Congratulations to Harvey Rosenthal and our colleagues at NYAPRS for a
wonderful advocacy day yesterday. Over 600 peers, providers and family
members from around New York State came to advocate on behalf of several
significant issues including housing, criminal justice and workforce.

Workforce is the top priority of MHANYS this year. The article listed
below from yesterday highlights the need for funding for both the mental
health sector and the developmental disabilities sector. The Association
for Community Living is holding their Legislative Day today and are sending
out the same strong message. MHANYS has our Mental Health Matters Day next
Wednesday and we will be strongly echoing the call for workforce funding.
To register for the MHANYS ‘Mental Health Matters’ Legislative Day, to go

Families of Developmentally Disabled Seek More Funding For Caregivers 

By Karen DeWitt February 28, 2017

Just one month before the state budget is due, numerous interest groups are
converging on the State Capitol, asking that they be included in the budget.

Among the more impassioned efforts is one from developmentally disabled
people and their caregivers. They are seeking $45 million in state
subsidies to pay workers more money to comply with the rising minimum wage
in New York.

Gov. Andrew Cuomo and the Legislature last year phased in an increase that
will eventually lead to a $15 hourly wage in New York City and a $12.50
wage upstate.

Former Assemblyman Harvey Weisenberg, who has a son with severe development
disabilities, said the money is “loose change” in a $160 billion state
budget. He said worker shortages with vacancy rates as high as 20 percent
at some facilities have led to employees working overtime while not earning
enough to live decently themselves.

“They can’t pay their bills, they qualify for food stamps, there’s
something wrong,” Weisenberg said. “The state has an obligation and a
responsibility to pay these people a living wage.”

He said the overstressed and underpaid workers could lead to inadequate
care for the patients, and a return to the bad old days of neglect of the
disabled. Weisenberg has said his own son, Ricky, was abused by a worker at
a care center on Long Island, and he filed a lawsuit.

“We’ll have more neglect and abuse,” Weisenberg predicted. “More deaths.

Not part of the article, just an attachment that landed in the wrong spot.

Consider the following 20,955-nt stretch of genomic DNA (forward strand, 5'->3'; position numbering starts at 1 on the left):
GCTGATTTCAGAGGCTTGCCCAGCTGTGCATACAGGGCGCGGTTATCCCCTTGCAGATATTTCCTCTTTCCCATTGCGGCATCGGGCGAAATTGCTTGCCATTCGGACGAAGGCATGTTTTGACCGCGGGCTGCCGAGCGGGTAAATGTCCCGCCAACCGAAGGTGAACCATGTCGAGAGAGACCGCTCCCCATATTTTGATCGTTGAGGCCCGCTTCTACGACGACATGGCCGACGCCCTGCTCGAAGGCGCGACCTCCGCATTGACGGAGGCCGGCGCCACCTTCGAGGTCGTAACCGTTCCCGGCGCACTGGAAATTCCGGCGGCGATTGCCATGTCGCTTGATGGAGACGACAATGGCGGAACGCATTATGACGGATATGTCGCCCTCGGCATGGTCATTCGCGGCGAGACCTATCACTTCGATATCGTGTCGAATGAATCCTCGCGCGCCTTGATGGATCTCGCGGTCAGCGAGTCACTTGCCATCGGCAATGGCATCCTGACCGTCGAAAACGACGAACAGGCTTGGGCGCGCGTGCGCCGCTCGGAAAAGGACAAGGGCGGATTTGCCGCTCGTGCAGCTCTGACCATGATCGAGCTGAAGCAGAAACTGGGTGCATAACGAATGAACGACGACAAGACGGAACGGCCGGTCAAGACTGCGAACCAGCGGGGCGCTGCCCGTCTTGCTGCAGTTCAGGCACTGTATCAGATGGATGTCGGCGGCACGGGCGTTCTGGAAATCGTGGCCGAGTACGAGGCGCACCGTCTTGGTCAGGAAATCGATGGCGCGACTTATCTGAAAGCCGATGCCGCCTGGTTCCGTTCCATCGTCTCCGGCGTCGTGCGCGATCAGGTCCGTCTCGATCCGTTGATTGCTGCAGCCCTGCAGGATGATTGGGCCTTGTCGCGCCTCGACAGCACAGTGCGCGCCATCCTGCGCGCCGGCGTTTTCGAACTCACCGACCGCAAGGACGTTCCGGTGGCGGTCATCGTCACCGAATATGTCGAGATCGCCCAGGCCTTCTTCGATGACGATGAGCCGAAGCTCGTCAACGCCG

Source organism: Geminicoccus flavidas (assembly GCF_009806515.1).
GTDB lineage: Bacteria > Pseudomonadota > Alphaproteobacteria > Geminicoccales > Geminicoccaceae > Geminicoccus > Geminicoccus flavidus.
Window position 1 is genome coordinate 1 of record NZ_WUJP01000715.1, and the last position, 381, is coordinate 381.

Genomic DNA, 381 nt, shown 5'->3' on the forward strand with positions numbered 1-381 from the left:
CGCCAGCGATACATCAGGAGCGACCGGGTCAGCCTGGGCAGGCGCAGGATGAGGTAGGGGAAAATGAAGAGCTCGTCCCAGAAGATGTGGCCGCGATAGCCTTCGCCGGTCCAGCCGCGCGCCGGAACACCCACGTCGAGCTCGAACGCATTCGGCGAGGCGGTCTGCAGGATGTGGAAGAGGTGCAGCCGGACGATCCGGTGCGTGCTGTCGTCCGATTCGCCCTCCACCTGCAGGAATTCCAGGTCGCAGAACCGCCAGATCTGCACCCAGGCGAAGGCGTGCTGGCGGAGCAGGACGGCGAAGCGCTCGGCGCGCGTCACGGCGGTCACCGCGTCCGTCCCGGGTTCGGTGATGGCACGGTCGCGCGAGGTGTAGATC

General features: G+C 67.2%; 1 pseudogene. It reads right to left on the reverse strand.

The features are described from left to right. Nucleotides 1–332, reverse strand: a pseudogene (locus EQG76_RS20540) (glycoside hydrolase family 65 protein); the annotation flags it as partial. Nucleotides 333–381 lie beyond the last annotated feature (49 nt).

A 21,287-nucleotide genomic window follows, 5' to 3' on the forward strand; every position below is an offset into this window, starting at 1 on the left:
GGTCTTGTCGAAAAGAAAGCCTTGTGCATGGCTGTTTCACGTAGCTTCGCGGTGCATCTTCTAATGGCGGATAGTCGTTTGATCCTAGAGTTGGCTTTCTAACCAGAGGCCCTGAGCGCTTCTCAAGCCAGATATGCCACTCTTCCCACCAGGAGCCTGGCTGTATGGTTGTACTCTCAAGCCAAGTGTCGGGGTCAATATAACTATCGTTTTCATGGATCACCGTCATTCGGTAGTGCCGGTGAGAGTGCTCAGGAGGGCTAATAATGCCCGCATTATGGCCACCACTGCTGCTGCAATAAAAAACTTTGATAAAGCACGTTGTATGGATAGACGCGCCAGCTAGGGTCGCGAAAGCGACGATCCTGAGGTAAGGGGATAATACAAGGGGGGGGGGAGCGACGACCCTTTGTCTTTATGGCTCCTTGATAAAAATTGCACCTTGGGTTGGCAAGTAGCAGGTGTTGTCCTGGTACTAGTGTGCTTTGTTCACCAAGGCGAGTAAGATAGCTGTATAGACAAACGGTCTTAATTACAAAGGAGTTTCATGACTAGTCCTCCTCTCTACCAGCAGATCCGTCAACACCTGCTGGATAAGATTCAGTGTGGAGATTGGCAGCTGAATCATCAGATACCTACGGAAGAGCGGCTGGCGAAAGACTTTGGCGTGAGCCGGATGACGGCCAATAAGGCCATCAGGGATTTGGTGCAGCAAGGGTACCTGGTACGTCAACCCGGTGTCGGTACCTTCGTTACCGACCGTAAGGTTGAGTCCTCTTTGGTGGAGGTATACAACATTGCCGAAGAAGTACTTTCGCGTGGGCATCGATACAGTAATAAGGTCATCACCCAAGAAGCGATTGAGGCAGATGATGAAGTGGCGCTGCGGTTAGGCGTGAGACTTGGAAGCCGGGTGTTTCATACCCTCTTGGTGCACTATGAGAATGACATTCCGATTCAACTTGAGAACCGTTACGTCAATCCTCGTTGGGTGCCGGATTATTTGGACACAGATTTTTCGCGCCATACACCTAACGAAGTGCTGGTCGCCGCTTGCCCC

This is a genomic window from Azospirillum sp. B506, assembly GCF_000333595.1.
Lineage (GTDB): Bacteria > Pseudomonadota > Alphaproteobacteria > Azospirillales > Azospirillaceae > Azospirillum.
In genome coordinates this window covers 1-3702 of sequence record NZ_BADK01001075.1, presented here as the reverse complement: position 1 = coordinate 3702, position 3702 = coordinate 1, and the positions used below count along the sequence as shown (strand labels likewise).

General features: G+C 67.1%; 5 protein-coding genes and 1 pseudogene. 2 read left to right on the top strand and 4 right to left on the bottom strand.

And we can’t let this happen.”

Under the state’s laws, wages for fast-food workers are rising at a more
rapid pace than those for the rest of the work force. Currently, the
minimum pay for fast-food workers is $12 an hour in New York City and
$10.75 in the rest of the state. For all other workers, it’s lower: between
$10.50 and $11 an hour in New York City and $10 an hour in the rest of the

Glenn Liebman with the Mental Health Association said the disparity has
resulted in some adverse consequences. He said agencies that provide
services to the mentally ill also are suffering staffing shortages, as
workers go to McDonald’s to seek better pay with fewer responsibilities.

“If you’re McDonald’s, you can raise McNuggets by a quarter to help pay
for the cost of a minimum wage increase,” Liebman said. “We can’t charge
people more money.”

Groups representing the mentally ill also want $28 million more for
residential housing for people with chronic mental illness. They also
complain of chronic worker shortages in the group homes. Cuomo has proposed
$10 million, but Harvey Rosenthal, executive director of the New York
Association of Psychiatric Rehabilitation Services, said a total of $38
million is needed.

“It’s a rounding error for this budget, but it will save our housing,”
Rosenthal said.

They hope the money will be included in the Assembly and Senate budget
plans, which are due out later in March, and the groups’ requests will be
part of the larger budget negotiations.

They have support among Democrats and Republicans in the Legislature,
including GOP Sen. Jim Tedisco, who had a brother with developmental
disabilities. He said his brother sometimes became upset and disoriented
because of the rapid turnover of his caregivers.

“I, my colleagues up here, will not leave this budget session that does not
have that funding in there,” said Tedisco, who pledged to use “every ounce
of strength to get it done.”

Cuomo, speaking at a Cabinet meeting, did not directly address the issue,
but said he sees few sticking points between himself and the Legislature in
the upcoming budget negotiations….

…Meanwhile, the Senate GOP and its ruling coalition partners, the breakaway
Independent Democratic Conference, issued their annual report on state
revenues. They say there is actually a half-billion more coming for next
year than the governor originally estimated.

(NYAPRS: yesterday the State Assembly estimated that there was another $1
billion in available spending)

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